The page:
So while introducing our group, Beth commented that we were teaching the coaches how to play in a chamber group! It was hilarious! Everyone was just so relaxed and light-hearted about everything.

To be honest, I think we sounded better when we were practicing, and I actually had some issues with my intonation and couldn't find / blend with the rest of the group. I think my nerves definitely got me. Also, I've noticed that every time I have to perform in front of people, my brain kind of shuts down and it's really difficult for me to remember what happened while I was playing!

5:15 PM Free Time
My cell phone decided that it was going to start working again (darn you AT&T!) and I started to get wireless, so I spent some time on emails after having FOUR days of no contact with my husband or able to access email or text! That was tough!

6.30 PM Dinner
I don't remember what I had for dinner, but we had ice cream for desert! :)

7:30-8.15 PM Master class w/Burke
The trio consisted of the camp's assistants/instructors Karen (violin), Trevor (viola) and Elizabeth (cello). They played two movements of a piece and after each movement Burke gave them some suggestions.

It was funny when Isabel commented that they would purposely be making mistakes for Burke's benefit so he could make corrections and that we could all learn! Everyone was quite the comedian! ;)

A few suggestions that he gave was when the notes are repeated it should be played similarly especially if using hooked bowings so the spacing between the notes stays the same, which also helps with articulation. 

Also, when there are a lot of the same notes grouped together, it's nice to emphasize the first couple of notes so its easier to communicate when a phrase starts.

Trevor was having issues with intonation during a passage where he was playing the same note over and over again, so Burke commented that he shouldn't stay on the note if he wasn't in tune. During those measures Isabel was playing too quietly so he joked that she be louder to cover up his bad intonation! ;).
He didn't say it mean-spiritedly, and it was all in good fun, since they were joking back and forth with one another, but it definitely hit home for me because sometimes I get scared to move my finger to the correct spot because I think it'll be more noticeable and draw more attention to my bad intonation!
Although Adam did mention that no one has great intonation 100% of the time, and those who are able to react more quickly than others to fix it is what makes them sound better.

Another really great suggestion/exercise was when he had Karen and Elizabeth who were sitting across from one another, play and project towards each other to get a beating sound! To get the beating sound they had to match their volume and if Isabel was too quiet they wouldn't be able to  hear the beats. He mentioned that one of the famous quartets said they had a "fifth player" who was in the middle who they would constantly try to project their sound into. By the end of the master class, their sound was definitely sounding much more full and rich!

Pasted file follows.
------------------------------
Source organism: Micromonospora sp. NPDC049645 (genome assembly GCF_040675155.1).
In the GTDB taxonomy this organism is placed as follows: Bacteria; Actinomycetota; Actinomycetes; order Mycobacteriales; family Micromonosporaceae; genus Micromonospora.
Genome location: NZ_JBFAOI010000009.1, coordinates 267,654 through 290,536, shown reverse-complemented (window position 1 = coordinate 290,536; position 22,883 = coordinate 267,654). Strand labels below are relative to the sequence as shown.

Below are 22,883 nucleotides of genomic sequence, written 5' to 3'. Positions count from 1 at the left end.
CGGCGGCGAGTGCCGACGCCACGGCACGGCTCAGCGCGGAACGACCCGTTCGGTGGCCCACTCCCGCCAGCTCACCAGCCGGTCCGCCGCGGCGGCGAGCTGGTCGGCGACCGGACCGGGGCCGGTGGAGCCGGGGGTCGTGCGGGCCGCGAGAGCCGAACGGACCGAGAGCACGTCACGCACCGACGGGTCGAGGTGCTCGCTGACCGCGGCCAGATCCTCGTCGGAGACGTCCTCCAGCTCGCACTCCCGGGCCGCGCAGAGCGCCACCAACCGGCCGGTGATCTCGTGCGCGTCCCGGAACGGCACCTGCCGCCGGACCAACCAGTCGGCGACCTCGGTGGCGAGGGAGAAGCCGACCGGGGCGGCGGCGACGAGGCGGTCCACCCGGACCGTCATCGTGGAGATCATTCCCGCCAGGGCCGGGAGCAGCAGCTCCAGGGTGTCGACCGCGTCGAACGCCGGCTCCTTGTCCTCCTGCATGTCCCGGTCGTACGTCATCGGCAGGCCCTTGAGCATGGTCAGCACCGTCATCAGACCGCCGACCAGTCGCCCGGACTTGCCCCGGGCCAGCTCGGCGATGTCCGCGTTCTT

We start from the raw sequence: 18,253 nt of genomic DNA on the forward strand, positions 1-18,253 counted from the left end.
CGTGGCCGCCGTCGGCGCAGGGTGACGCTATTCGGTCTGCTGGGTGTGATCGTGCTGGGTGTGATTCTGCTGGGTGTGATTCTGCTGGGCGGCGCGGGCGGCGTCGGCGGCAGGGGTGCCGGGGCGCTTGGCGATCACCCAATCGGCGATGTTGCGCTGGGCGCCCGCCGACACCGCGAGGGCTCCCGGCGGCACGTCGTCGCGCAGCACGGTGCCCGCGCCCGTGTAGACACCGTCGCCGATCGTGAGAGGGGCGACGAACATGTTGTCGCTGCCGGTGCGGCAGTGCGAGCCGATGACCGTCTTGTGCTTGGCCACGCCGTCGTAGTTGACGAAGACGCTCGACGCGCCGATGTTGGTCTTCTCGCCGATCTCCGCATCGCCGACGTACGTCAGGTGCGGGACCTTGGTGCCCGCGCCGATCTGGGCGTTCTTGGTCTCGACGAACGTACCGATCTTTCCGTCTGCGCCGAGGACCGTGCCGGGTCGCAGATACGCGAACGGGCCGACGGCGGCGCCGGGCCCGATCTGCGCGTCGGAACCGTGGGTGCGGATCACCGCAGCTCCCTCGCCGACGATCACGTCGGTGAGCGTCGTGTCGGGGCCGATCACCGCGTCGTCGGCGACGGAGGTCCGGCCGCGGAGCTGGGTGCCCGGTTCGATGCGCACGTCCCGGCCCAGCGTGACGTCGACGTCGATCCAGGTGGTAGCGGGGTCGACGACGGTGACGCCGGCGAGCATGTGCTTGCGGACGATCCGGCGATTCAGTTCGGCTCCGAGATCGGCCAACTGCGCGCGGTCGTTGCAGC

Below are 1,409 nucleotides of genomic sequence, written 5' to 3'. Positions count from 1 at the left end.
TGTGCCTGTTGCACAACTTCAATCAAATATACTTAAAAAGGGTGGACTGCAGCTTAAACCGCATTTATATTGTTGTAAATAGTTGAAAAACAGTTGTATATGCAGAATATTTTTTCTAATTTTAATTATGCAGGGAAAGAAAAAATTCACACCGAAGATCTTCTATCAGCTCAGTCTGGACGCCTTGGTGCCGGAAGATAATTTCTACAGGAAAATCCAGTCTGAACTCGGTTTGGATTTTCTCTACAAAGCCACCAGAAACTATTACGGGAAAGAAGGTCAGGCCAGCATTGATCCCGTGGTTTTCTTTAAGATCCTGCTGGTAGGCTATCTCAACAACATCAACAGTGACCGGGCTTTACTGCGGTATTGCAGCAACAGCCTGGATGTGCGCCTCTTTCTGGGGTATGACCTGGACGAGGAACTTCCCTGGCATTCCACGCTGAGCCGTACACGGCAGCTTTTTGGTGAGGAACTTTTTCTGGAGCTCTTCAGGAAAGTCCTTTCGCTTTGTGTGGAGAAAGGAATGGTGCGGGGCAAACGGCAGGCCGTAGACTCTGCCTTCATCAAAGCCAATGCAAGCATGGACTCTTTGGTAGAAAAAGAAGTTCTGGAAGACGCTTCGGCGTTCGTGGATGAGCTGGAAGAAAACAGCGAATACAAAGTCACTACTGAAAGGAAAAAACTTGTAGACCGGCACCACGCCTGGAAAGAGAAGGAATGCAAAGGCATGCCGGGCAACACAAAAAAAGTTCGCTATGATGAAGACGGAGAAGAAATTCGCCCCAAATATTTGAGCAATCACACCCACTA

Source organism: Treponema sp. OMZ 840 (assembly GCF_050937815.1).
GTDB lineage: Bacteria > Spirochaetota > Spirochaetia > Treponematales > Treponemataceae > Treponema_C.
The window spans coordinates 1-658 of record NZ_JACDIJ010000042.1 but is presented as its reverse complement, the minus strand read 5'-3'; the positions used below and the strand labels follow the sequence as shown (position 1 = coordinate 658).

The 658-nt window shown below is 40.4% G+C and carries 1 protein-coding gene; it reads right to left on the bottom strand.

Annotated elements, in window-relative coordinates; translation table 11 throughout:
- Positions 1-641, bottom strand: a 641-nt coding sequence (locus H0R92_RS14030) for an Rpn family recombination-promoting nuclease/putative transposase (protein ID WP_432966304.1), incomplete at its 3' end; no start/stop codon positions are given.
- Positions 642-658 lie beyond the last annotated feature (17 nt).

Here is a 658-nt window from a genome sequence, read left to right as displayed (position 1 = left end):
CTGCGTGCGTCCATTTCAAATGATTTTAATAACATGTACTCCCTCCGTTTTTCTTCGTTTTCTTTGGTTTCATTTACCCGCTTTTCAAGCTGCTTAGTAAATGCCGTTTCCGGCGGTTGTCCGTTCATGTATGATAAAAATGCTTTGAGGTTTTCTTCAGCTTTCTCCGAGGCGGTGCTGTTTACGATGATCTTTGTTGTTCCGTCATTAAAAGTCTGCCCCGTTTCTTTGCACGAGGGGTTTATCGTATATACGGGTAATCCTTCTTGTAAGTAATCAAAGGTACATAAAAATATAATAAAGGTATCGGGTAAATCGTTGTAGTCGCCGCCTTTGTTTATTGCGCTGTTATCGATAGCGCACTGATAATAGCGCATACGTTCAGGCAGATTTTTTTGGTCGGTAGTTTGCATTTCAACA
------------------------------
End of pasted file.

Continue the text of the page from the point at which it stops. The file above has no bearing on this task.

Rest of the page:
8:30-9 PM Evening of sight reading 
We played Grandfather’s Clock - I picked out a really easy piece of music to play for beginners.

9:30 PM Chamber Music reading Burke’s Choice
The music was a bit difficult for me so I was struggling through the pieces.

Continuing his tangent on being in tune, he asked the group, "when are we in tune?" I jokingly said, "never." So he rephrased the question and asked, "when should you be working on being in tune?" To which someone replied, "always."

Things to work on: sight-reading, volume, rhythm and intonation - pretty much anything relating to how to play the cello! Lol! :)

Memorable Moment
In between the sight-reading groups, my roommate and I decided to play outside by an old shed to wait for our turn. We decided to play some Celtic music which she had brought with her to the camp, and we just had one of those "magical moments." She describes it much better than I do, but imagine this...

Against the dark background of the night sky, two beginner cellists huddle beneath a single lantern sitting on a rickety bench, their music illuminated by the soft glow of a single stand light. The gentle sound of cellos playing Celtic music echoes softly and eerily into the dark, drifting and fading into the surrounding redwood trees. The notes float into the quiet air, often jaggedly, sometimes smoothly, but every once in awhile, the notes blend to create a beautiful harmony, like clouds opening up to allow the moon’s rays to shine through...

Yes - it really was one of those moments! :).

Anyway, the next day, at breakfast my roommate shared with our table that she would always remember me and that moment, and proceeded to share and describe that enchanting memory with the group.
Then a few minutes later our hostess gathered our attention to make an announcement to thank us for being guests at the camp grounds. She thanked us and told us how wonderful it was to host this string camp and that it was quite a treat for herself and for the staff; and compared it to walking through a movie set while hearing beautiful classical music.
The hostess then proceeded to describe how late last night, as she was getting into her car, she heard and saw two cellists playing outside under the lantern, and as she drove away the music had followed her home, and that image and music captured what the camp was all about!

I don't think we were playing particularly well (...she must of heard us when the moon's rays were shining through! Lol!...), but it was really heart-warming that she had shared our moment with us and it had affected her, and we didn't even realize it! 


  1. wow I am so happy for you! Especially for that 'memorable moment' :)..